Visitors walk and relax as they look over a replica of the Vietnam Veterans Memorial on Saturday, August 14, 2021 at Young Patriot’s Park in Riverview, Michigan. Jose Juarez special to Detroit News.
The “Traveling Wall” was in my community last week and then moved on to the location of this article. Once erected, the area became ‘hallowed ground” and treated accordingly. Visitors were there 24 hours a day. If you’ve never been to D.C., visiting this memorial is the next best thing…for many, it may be the ice-breaker.
Information below was taken from the Vietnam Veterans Memorial Fund website:
On Veterans Day 1996, the Vietnam Veterans Memorial Fund (VVMF) unveiled a replica of the Vietnam Veterans Memorial in Washington, D.C., designed to travel to communities throughout the United States. Since its dedication, The Wall That Heals has been displayed at nearly 700 communities throughout the nation, spreading the Memorial’s healing legacy to millions.
Bringing The Wall home to communities throughout our country allows the souls enshrined on the Memorial to exist once more among family and friends in the peace and comfort of familiar surroundings. The traveling exhibit provides thousands of veterans who have been unable to cope with the prospect of facing The Wall to find the strength and courage to do so within their own communities, thus allowing the healing process to begin.
The main components of The Wall That Heals are The Wall replica and the mobile Education Center.
The Wall That Heals exhibit features a three-quarter scale replica of the Vietnam Veterans Memorial in Washington, D.C. The replica is 375 feet in length and stands 7.5 feet high at its tallest point. Visitors experience The Wall rising above them as they walk towards the apex, a key feature of the design of The Wall in D.C.
Like the original Memorial, The Wall That Heals is erected in a chevron-shape and visitors can do name rubbings of individual service member’s names on The Wall. The replica is constructed of Avonite, a synthetic granite, and its 140 numbered panels are supported by an aluminum frame. Machine engraving of the more than 58,000 names along with modern LED lighting provide readability of The Wall day and night.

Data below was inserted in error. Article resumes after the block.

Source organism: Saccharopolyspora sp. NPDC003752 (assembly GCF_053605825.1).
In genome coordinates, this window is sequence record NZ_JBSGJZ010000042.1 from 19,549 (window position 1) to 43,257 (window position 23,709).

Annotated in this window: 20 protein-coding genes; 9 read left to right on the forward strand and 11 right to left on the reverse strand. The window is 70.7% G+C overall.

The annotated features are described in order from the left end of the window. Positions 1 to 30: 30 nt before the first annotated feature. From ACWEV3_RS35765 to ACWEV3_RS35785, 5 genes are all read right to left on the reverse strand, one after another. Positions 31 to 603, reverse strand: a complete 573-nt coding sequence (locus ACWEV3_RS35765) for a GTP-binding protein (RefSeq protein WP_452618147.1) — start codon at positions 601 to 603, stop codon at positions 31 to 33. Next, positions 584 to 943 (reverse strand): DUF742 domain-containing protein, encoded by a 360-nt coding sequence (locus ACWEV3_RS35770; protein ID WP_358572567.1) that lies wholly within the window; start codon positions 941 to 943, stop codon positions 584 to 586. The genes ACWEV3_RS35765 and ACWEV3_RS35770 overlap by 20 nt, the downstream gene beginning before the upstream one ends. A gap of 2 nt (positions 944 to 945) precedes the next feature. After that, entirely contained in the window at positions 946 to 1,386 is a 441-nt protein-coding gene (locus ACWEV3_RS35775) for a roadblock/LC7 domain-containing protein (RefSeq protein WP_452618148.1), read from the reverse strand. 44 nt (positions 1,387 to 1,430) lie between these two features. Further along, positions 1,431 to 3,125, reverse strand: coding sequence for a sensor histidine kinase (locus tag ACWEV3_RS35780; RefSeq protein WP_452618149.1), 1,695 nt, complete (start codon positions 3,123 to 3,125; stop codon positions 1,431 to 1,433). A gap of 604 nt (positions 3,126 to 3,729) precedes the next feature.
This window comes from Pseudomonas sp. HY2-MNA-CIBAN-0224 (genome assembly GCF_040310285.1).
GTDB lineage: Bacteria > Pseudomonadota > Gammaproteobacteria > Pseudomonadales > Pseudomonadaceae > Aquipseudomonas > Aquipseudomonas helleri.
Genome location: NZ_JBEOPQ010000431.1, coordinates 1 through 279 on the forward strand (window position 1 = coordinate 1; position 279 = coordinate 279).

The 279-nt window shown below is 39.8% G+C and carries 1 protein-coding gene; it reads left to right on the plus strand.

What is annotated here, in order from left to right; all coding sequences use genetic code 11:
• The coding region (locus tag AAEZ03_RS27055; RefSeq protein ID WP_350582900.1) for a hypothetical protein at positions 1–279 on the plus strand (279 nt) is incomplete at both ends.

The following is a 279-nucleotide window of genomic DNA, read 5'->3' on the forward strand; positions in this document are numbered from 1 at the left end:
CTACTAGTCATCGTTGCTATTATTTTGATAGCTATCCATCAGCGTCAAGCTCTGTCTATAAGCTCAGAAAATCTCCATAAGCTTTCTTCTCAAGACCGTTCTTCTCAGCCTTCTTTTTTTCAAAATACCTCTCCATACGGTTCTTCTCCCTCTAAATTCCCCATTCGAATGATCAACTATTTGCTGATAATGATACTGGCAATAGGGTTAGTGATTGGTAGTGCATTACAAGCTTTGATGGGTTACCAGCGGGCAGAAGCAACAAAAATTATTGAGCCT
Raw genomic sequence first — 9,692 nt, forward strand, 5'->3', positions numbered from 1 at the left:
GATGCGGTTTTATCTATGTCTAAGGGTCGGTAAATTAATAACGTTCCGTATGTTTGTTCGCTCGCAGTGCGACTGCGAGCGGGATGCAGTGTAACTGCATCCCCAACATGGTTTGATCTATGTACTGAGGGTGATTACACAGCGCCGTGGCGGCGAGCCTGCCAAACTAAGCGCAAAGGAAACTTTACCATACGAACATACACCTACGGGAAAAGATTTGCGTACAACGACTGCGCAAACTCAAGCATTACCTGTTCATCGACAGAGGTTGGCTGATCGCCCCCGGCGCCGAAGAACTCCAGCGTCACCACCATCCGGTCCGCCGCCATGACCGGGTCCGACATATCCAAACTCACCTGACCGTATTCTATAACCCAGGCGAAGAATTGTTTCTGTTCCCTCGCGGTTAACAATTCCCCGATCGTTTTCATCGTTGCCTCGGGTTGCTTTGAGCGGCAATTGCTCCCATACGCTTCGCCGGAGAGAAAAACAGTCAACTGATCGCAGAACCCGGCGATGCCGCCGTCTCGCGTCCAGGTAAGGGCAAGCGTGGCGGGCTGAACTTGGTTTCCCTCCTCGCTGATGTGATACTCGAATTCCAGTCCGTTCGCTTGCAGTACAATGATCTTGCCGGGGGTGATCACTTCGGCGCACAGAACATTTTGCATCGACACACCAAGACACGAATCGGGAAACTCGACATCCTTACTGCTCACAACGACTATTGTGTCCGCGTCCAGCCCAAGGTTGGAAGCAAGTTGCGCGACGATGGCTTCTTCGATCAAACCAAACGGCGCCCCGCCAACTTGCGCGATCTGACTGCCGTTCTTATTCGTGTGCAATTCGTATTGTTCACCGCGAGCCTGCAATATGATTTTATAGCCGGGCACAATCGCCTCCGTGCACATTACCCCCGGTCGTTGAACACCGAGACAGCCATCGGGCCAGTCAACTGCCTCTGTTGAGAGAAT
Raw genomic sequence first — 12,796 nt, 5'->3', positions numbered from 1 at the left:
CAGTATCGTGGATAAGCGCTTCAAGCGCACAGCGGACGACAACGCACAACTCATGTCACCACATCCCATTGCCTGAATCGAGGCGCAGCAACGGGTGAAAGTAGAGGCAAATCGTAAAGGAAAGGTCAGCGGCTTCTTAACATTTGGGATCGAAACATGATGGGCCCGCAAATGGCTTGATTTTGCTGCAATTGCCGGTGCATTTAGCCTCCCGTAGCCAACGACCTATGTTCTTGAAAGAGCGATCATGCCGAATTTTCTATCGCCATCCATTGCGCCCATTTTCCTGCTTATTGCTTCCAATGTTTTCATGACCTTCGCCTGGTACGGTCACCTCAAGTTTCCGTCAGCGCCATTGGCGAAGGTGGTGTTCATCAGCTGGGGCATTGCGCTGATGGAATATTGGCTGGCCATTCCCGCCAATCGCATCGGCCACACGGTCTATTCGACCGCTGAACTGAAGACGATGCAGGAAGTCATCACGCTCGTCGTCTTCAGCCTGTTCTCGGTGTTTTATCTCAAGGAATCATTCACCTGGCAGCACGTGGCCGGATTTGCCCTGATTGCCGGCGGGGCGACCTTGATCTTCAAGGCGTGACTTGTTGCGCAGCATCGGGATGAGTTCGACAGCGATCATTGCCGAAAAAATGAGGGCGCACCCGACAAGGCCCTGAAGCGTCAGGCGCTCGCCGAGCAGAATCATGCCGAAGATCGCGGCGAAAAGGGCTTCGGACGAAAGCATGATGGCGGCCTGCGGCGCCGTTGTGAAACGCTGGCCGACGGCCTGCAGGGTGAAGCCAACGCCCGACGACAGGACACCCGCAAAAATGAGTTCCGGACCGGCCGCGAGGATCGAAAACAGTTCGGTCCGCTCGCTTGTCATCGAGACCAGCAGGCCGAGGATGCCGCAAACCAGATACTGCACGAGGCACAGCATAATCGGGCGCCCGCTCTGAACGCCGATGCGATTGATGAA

As on The Wall, the names on The Wall That Heals are listed by day of casualty. Beginning at the center/apex, the names start on the East Wall (right-hand side) working their way out to the end of that wing, picking up again at the far end of the West Wall (left-hand side) and working their way back in to the center/apex, joining the beginning and end of the conflict at the center.
Ron Squires, 74, volunteered to help when a replica of Washington, D.C.’s Vietnam Veterans Memorial was displayed in Clinton Township last week.
The St. Clair Shores veteran felt drawn to visit again when the Wall that Heals came to Riverview, where it can be viewed until 2 p.m. Sunday at Young Patriots Park.
“I have 72 friends on that wall,” he said. “I’m totally drawn to this every time it’s in town, or around town. I have to make at least one visit.”
Squires brought his wife of 52 years, Mary Squires, whom he married two months before he was drafted in November 1968. Together they have four daughters, six grandchildren, and five great-grandchildren.
Only the first child would would have been born if Squires hadn’t survived a grenade attack on Valentine’s Day 1970, Mary noted.
“All of the guys that were will him died,” Mary said. “He was the guy who was closest to the grenade who lived.”
The memorial that travels the country is a replica of the Vietnam Veterans Memorial that stands in Washington, D.C., in honor and recognition of the men and women who sacrificed their lives in the Vietnam war.
The names of 58,000 men and women are inscribed on a wall of black granite.
Julianna Blaylock, an outreach manager with the Vietnam Veterans Memorial Fund who travels across the country with the display, said “thousands” of people have visited since The wall was escorted to Young Patriots Park with a cadre of police motorcycles and other fanfare on Tuesday.
“We’ve seen thousands of visitors, especially at night” said Julianna Blaylock, an outreach manager with the Vietnam Veterans Memorial Fund who travels across the country with the display. “It’s really beautiful when it’s lit up,” Blaylock said.
Joe Conrad, 80, of Flat Rock, visited the wall with his wife, Pat Conrad, 73. His daughter, Deborah, and son-in-law, Richard Ernest, both 51, also came along.
Conrad, who served in Vietnam in 1966 as a radio operator, said it was “emotional” to see the wall.
“There was 6,000 killed in 1966,” Conrad said, as his voiced cracked. “I get very emotional looking at all that. It’s a lot to take in.”
Ernest, his son-in-law, served 25 years in the military, and said viewing the wall was also emotional for him. The Brownstown resident is an Iraq combat veteran.
Asked about the Taliban’s sweep across Iraq this week as the U.S. has pulled its forces out of the country, Ernest said the situation there is similar to what happened in Vietnam–another protracted conflict that did not end in victory for America.
“We spent 20 years over there (in Vietnam) and look what happened. Lots of people lost their lives, and it all went right back to where it was,” Ernest said.
“Another week (in Iraq) and the Taliban will have taken over the whole country,” he said. “We made life better for a little while, but it will be right back to where it was.”
The original article was published in The Detroit News on August 15, 2021
Here is the remaining 2021 schedule for the traveling war. Make it a point to visit if you can.
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